Saturday, February 20, 2016

Back to the 1930's with Film-Tone!

From the sublime of last week's Rodd Keith two-fer, to the ridiculous of this week's Film-Tone mania. I've written before about Film-Tone, in posts which are sadly, now without their downloadable tracks, due to last year's Divshare meltdown. You can read what I've written about the company (without the files) here (that link will include this post, and three others under it). It's also worth noting that Film-Tone apparently had some sort of link with the larger Star-Crest song poem company, whose album products I've posted  multiple times, including here and here

Basically, these companies seem to have existed in the '50's and '60's, producing music which sounded like it was from 30 years earlier. The only Film-Tone releases I'm aware are all EP 45's, featuring a "Vocal Trio" of two men and a woman, backed by a small combo. 

First up is a stereotypical song-poem of longing, perhaps unrequited love, I had a dream. If you close your eyes, you can imagine yourself at a ballroom in 1935, listening and perhaps dancing to the cut-rate group that was all the ownership could afford.

Download: Film Tone Productions: I Had a Dream

Next up is "Have Faith in Love", a religiously inspired lyric from a wife to her husband. Unlike the previous track, I can't even imagine a scenario in which I'd be listening to this material, performed live.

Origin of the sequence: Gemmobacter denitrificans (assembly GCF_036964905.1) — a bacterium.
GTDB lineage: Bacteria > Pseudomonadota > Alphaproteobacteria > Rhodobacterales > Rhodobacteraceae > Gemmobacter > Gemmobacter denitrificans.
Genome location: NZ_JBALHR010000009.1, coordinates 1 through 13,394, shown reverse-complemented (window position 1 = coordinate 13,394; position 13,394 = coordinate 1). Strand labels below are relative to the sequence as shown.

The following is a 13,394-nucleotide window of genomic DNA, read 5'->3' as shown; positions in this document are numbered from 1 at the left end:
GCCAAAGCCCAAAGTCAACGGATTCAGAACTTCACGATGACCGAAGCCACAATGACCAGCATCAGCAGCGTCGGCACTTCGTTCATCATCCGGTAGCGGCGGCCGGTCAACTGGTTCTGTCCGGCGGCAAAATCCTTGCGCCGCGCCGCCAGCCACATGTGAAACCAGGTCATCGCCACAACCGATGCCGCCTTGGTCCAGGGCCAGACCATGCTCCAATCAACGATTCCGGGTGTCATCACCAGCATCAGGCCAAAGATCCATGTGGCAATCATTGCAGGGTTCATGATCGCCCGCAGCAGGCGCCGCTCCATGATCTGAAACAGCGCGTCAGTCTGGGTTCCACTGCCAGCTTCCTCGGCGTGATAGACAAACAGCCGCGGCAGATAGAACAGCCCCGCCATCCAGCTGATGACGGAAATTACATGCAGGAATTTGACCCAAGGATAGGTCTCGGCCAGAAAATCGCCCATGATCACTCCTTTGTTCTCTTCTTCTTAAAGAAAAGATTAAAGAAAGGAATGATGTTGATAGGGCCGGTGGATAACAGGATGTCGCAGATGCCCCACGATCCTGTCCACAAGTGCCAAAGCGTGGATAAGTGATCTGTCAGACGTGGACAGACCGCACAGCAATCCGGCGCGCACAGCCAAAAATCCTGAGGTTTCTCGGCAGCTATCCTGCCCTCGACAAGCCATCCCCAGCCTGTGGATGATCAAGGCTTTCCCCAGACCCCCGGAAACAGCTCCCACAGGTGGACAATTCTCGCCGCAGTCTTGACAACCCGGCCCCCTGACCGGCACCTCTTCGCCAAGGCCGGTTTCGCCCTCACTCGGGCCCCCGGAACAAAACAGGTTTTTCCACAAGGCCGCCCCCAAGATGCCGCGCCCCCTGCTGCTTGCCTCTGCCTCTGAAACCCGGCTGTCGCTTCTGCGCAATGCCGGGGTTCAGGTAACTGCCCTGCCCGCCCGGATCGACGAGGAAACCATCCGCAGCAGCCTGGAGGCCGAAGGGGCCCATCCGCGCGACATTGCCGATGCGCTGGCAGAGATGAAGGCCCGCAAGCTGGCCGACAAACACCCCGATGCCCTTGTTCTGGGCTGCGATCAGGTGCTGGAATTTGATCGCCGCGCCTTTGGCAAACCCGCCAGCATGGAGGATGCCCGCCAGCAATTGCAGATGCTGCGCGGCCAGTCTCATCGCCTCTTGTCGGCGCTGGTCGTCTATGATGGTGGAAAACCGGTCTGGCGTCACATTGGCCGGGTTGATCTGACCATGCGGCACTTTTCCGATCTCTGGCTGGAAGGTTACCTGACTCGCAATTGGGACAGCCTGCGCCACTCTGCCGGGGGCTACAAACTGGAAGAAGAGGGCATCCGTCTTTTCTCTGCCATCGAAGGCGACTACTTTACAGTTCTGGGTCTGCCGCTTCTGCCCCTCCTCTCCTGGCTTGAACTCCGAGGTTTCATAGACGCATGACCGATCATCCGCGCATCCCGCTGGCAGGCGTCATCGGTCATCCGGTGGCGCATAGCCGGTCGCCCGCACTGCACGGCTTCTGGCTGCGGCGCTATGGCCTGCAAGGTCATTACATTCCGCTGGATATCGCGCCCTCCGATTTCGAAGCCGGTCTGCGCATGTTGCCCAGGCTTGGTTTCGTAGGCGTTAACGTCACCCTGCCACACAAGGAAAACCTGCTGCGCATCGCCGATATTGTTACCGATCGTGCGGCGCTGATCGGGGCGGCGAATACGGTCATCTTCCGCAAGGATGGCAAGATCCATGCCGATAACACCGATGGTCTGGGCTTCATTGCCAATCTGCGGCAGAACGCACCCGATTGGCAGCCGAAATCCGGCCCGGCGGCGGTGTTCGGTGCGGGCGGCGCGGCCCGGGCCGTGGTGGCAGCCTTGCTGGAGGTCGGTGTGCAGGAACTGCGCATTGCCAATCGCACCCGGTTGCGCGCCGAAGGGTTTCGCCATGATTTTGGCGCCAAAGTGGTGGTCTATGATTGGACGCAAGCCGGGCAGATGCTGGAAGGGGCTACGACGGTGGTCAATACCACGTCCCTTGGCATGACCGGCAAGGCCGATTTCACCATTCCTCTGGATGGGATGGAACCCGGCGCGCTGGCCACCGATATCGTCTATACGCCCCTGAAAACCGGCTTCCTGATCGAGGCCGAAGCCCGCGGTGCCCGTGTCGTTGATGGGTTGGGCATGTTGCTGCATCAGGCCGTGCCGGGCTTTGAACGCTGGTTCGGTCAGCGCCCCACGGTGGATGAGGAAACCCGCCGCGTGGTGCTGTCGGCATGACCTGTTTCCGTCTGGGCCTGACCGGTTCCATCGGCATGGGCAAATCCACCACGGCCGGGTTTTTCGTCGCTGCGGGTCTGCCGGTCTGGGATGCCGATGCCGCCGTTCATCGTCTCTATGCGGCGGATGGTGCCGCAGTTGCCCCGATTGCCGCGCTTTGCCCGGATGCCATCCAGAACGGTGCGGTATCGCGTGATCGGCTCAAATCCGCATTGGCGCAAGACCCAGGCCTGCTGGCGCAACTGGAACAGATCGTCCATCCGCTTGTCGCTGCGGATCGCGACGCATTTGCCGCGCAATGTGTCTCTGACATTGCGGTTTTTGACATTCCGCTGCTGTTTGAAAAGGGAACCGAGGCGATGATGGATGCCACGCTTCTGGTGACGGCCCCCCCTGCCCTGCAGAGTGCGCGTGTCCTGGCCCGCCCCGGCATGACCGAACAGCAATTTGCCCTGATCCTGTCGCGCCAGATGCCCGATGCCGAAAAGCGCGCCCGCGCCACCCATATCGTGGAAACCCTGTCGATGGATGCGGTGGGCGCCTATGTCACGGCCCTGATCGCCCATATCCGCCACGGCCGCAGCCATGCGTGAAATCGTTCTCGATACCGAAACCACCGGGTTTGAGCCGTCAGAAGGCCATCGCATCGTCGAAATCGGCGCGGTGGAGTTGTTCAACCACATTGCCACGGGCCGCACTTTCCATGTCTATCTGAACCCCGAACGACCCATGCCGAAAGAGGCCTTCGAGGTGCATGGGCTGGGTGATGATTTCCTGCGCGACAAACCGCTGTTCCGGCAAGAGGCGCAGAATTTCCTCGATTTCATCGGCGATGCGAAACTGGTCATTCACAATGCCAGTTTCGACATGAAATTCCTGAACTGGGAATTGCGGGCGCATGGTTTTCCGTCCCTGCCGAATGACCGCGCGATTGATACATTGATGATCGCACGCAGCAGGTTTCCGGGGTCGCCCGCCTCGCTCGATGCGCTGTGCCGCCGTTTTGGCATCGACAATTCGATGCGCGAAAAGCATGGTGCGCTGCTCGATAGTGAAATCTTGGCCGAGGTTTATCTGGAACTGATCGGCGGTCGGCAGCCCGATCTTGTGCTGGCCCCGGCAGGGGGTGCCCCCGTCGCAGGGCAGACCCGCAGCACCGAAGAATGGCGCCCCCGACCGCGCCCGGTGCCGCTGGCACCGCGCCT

Download: Film Tone Productions: Have Faith in Love
Flipping the record over, we hear "My Every Dream Came True". Here, the band has adopted a light Latin beat which one might have heard, again, in the 1930's, and I find myself back in the ballroom from the first track. I remain confounded, as I always do with this label's material being sung by a mixed group, as the lyrics - many of which tend to be written with one gender in mind, singing to the other - are indiscriminately given to a male singer to sing solo, followed immediately by the group, led by the female singer.

Download: Film Tone Productions: My Every Dream Came True

I'm definitely speaking in relative terms, but the best is saved for last. The one redeeming thing I've found on a few Film-Tone EP's is that there have been a few lyricists who submitted attempts at humorous, or at least clever, lyrics. "You're My Only Problem Now" fits that description, with its comparison of school work (many years ago) with today's relationship issues. And I do like "I ask absolution while I work some solution". It doesn't make up for the stodgy music, but it helps a little bit

Download: Film Tone Productions: You're My Only Problem Now

Monday, February 15, 2016

A Four Pack of Rodd on Preview

I took a couple of weeks off, but since this project is called "Song Poem of the Week", I thought I'd make the effort this time to make up for lost time, and provide two very nice early-period Preview singles featuring Rodd Keith.

The better side of the first record, by far, is a song with the generic title "Forever". This proves to be one of those super-soulful Rodd sides, with some particularly outstanding drumming, sweet guitar, and a wonderfully warm vocal from Rodd.

In an oddity which turns up from time to time on Preview singles, the record actually runs more than 50 seconds shorter than the label reports it does.

Download: Rodd Keith: Forever